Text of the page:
IMG_7295: Seals in Piedras Blancas Rookery, California Central Coast
and the orderly greenery of vineyards strike me.  It was as magical a trip as one can get in California, away from the bustling crowd and into a land all its own, a wondrous land where sweets form part of the landscape and dreams of castles and movies come with the territory.

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DIY Recipes: Strawberry Jam Cookies, Lamb Rendang, and More!

The following were my DIY recipes published in the Philippine Daily Inquirer these past four weeks. I’ve kitchen tested them all, so they’re guaranteed to be doable, achievable and affordable.  And they’re delicious too.

DIY on November 27:  Strawberry Jam Cookies

THIS RECIPE was inspired by a visit to the Good Shepherd Convent in Baguio City.  In their store overlooking the pine trees and rolling hills of Baguio, the nuns sell bottles of strawberry jams and preserves, ube jam, adobo peanuts and  cashew brittle, as well as guava jelly, pickles, assorted pastries and, appropriately enough, a delicacy called angel cookies.

While strawberry jams are also available elsewhere in the city, the jams and preserves made by the nuns and their helpers have a unique appeal.  I like to think their virtues and values are poured into every product they make.  As the label on their much coveted ube jam says, “Made with care and diligence, cooked with a prayer and wrapped with the mission, these blessings in bottles/jars feed not only the body, but also nourish the soul.” Among the missions of the nuns is helping to send the students of the Cordilleras to school.  Every product sold helps put them through college, a noble cause indeed.

On a recent trip to Baguio I bought a few bottles of strawberry preserves. Aside from spreading the preserves on toast and crackers, I’ve also used them as topping for some light, airy cookies.

Try baking these cookies for the Christmas season, using the strawberry preserves made by the Good Shepherd nuns.  Not only are the cookies delicious, you’ll also be helping fund the college education of some worthy students.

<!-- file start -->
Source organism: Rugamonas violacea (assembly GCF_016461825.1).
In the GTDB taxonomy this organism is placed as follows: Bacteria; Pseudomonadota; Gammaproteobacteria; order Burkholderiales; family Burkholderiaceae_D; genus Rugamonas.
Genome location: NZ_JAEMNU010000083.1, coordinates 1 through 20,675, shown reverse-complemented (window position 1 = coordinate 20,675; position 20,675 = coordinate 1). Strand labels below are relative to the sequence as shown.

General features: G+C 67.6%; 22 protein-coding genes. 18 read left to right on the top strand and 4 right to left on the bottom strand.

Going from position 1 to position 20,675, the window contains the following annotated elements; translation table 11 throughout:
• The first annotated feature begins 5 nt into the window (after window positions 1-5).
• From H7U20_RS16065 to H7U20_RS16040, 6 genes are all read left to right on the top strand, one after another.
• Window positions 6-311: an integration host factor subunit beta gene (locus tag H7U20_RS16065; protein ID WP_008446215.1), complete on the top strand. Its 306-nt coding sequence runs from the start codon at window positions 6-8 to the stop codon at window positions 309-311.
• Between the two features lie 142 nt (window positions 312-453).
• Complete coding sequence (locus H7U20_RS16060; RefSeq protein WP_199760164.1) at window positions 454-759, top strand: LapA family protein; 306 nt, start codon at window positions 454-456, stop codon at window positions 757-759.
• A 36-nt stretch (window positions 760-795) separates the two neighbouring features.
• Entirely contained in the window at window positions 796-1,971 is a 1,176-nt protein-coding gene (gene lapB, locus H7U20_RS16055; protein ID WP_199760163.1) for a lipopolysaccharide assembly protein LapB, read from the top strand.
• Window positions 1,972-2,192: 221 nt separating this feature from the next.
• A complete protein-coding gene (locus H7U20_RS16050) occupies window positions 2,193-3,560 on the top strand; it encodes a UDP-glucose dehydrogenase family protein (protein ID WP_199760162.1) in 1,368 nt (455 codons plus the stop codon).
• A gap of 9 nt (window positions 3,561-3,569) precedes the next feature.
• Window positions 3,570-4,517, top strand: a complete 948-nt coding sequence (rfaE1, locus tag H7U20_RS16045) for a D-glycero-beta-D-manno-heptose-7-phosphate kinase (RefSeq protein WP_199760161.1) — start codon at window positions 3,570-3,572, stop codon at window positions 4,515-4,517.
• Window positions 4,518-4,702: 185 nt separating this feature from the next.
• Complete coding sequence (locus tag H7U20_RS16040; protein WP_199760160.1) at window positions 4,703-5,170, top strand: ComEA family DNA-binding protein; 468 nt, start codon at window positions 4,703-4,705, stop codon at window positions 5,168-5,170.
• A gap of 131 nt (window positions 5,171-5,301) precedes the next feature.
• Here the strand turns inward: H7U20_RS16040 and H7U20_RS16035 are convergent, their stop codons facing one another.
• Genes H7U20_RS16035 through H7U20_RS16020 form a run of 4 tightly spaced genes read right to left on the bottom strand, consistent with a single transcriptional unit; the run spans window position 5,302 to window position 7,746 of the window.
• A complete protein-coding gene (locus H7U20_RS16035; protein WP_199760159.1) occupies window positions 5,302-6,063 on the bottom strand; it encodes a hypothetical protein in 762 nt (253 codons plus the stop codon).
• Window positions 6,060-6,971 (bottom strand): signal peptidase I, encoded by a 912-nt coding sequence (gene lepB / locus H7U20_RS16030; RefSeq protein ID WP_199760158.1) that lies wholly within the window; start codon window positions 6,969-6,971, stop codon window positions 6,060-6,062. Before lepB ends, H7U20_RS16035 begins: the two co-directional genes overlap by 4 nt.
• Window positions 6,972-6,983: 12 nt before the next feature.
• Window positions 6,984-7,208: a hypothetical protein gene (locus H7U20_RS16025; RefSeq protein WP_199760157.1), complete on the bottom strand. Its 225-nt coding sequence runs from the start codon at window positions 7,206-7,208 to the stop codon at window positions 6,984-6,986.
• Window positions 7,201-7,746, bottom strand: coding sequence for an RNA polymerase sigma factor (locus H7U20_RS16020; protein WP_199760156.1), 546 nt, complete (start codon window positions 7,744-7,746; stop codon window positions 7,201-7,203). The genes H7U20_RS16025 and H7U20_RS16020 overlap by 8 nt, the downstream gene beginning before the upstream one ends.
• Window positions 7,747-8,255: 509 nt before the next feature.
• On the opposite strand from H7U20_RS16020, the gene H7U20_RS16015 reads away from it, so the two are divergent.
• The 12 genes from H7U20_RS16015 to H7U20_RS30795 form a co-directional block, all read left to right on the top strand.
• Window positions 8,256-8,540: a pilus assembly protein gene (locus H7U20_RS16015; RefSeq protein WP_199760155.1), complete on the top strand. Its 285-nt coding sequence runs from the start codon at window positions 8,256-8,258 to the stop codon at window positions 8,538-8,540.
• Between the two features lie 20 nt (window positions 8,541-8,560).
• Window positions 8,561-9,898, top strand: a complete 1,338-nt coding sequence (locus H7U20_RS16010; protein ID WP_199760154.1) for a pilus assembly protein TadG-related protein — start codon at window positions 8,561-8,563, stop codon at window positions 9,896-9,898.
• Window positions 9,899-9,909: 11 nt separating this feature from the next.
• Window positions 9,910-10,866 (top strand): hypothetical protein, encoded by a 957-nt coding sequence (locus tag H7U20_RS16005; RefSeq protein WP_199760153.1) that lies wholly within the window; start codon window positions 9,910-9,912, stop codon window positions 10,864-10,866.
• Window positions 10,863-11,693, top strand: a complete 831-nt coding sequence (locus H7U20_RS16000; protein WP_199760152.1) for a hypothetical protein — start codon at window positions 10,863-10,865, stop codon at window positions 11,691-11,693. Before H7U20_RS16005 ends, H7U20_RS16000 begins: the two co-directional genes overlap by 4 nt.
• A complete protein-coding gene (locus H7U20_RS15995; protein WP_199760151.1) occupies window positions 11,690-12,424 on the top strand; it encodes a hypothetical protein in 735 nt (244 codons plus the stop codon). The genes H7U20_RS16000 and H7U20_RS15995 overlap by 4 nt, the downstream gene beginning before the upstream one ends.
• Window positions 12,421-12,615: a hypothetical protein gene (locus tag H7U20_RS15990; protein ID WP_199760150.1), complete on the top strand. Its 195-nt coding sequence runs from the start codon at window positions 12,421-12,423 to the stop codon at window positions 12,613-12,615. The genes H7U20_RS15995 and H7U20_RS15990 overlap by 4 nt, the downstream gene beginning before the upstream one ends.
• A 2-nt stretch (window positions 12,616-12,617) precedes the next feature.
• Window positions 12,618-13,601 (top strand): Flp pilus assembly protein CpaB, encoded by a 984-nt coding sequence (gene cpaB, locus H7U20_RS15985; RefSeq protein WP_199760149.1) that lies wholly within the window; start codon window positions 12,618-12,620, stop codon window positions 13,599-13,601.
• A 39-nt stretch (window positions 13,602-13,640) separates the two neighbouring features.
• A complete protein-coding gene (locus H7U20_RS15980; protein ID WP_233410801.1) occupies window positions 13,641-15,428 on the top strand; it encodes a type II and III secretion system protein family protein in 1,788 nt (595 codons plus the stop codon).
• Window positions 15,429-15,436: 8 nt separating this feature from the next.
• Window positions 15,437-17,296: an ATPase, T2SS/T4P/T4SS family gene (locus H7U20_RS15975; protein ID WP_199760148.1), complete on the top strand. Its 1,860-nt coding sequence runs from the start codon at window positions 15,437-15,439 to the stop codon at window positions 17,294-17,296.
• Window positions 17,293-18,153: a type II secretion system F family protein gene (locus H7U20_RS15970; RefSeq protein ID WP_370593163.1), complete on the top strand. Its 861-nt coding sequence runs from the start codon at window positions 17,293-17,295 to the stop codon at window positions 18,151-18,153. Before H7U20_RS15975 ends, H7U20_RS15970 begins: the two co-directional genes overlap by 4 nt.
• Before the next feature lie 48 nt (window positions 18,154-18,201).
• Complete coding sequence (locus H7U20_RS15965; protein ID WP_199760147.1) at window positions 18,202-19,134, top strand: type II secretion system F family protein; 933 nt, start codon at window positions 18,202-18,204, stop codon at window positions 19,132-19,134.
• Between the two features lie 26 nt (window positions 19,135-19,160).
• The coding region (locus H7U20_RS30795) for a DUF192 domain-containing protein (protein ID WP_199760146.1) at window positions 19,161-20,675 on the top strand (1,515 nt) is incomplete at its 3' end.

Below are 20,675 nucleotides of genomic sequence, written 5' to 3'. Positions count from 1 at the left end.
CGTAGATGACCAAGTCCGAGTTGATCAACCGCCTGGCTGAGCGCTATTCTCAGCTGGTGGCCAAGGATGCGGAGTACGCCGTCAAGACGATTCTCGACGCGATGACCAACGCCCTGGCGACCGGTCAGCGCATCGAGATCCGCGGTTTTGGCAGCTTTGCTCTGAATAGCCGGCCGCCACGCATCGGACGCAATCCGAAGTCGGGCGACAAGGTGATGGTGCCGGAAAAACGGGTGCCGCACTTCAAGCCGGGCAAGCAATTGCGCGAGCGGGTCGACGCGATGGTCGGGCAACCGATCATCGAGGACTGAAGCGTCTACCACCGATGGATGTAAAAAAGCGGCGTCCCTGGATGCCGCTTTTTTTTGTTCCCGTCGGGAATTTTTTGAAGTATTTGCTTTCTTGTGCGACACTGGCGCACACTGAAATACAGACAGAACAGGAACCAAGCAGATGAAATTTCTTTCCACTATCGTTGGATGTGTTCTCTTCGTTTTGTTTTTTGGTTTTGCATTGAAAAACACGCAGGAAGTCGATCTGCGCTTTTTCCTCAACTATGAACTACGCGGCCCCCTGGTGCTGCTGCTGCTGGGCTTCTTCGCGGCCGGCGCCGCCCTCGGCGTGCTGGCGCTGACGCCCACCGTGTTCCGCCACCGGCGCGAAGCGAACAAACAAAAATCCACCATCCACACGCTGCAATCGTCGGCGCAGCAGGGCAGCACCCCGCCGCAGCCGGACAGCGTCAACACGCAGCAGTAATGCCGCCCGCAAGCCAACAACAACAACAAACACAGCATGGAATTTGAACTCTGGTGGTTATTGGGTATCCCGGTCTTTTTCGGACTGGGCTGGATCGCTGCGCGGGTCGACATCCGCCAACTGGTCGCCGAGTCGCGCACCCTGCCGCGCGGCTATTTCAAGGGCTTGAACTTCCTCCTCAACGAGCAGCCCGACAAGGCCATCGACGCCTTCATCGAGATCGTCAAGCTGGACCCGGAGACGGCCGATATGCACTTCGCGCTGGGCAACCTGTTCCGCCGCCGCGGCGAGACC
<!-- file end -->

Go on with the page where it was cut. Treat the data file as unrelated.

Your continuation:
Strawberry Jam Cookies
IMG_1931: Strawberry Jam Cookies

2                      c all-purpose flour

½                     tsp salt

1                      c butter, at room temperature

3/4                   c powdered sugar, plus additional for sprinkling

2                      tsp vanilla extract

½                     c strawberry preserves or strawberry jam

Sift the flour and salt together.  Set aside.

In the bowl of an electric mixer, cream the butter. Gradually add the powdered sugar and beat until the mixture is fluffy. Blend in the flour mixture and vanilla and continue beating until smooth. Chill in the refrigerator for 30 minutes to one hour.

When ready to bake, preheat oven to 325º F (165ºC).  Grease two cookie sheets lightly or line them with nonstick baking paper.   Drop the chilled dough  by tablespoonfuls, about 1 ½ inches apart, on the prepared cookie sheets.  With the back of a teaspoon, flatten the dough slightly and make indentations on each dough.  Fill the indentations with strawberry jam or strawberry preserve.

Bake in the preheated oven, one cookie sheet at a time, for 12 – 15 minutes or until golden brown.  Transfer the baked cookies immediately to a cooling rack.  Let cool then sprinkle with powdered sugar.  Makes about 32 cookies.

Cook’s tips:

  • Don’t overfill the cookies with jam or preserve so it doesn’t spill over during the baking process.
  • You can also use apricot and mango jams or preserves.
  • Use a sieve to sprinkle the powdered sugar on the cookies.

DIY on December 4: Baked Mashed Potatoes with Cornflakes Topping
IMG_0305: Baked Mashed Potatoes with Cornflakes Topping

THIS IS A  very rich, upscale version of mashed potatoes.  With half a cup of butter, a whole can of cream of chicken soup, sour cream and lots of cheese in the mixture, it makes for a very hearty dish that’s sure to please guests in any gathering.

Try this delightful potato dish during the holiday season.  It goes well with roast chicken or turkey, meat loaf, rellenong manok, and barbecued meat.

Baked Mashed Potatoes with Cornflakes Topping

6                      medium to large potatoes

½                     c butter, softened

1                      can cream of chicken soup

2                      c sour cream

2                      c grated cheddar cheese

1 ½                  c chopped green onions

1                      teaspoon salt

1 ½ – 2             c coarsely crushed cornflakes

Peel the potatoes and boil them in enough water to cover until tender.  Mash the potatoes then let them cool.

Preheat the oven to 350ºF (180ºC).  In a large bowl, mix together the butter, cream of chicken soup, sour cream and cheddar cheese.  Fold in the cooled mashed potatoes and the green onions.  Season with salt then mix until well blended.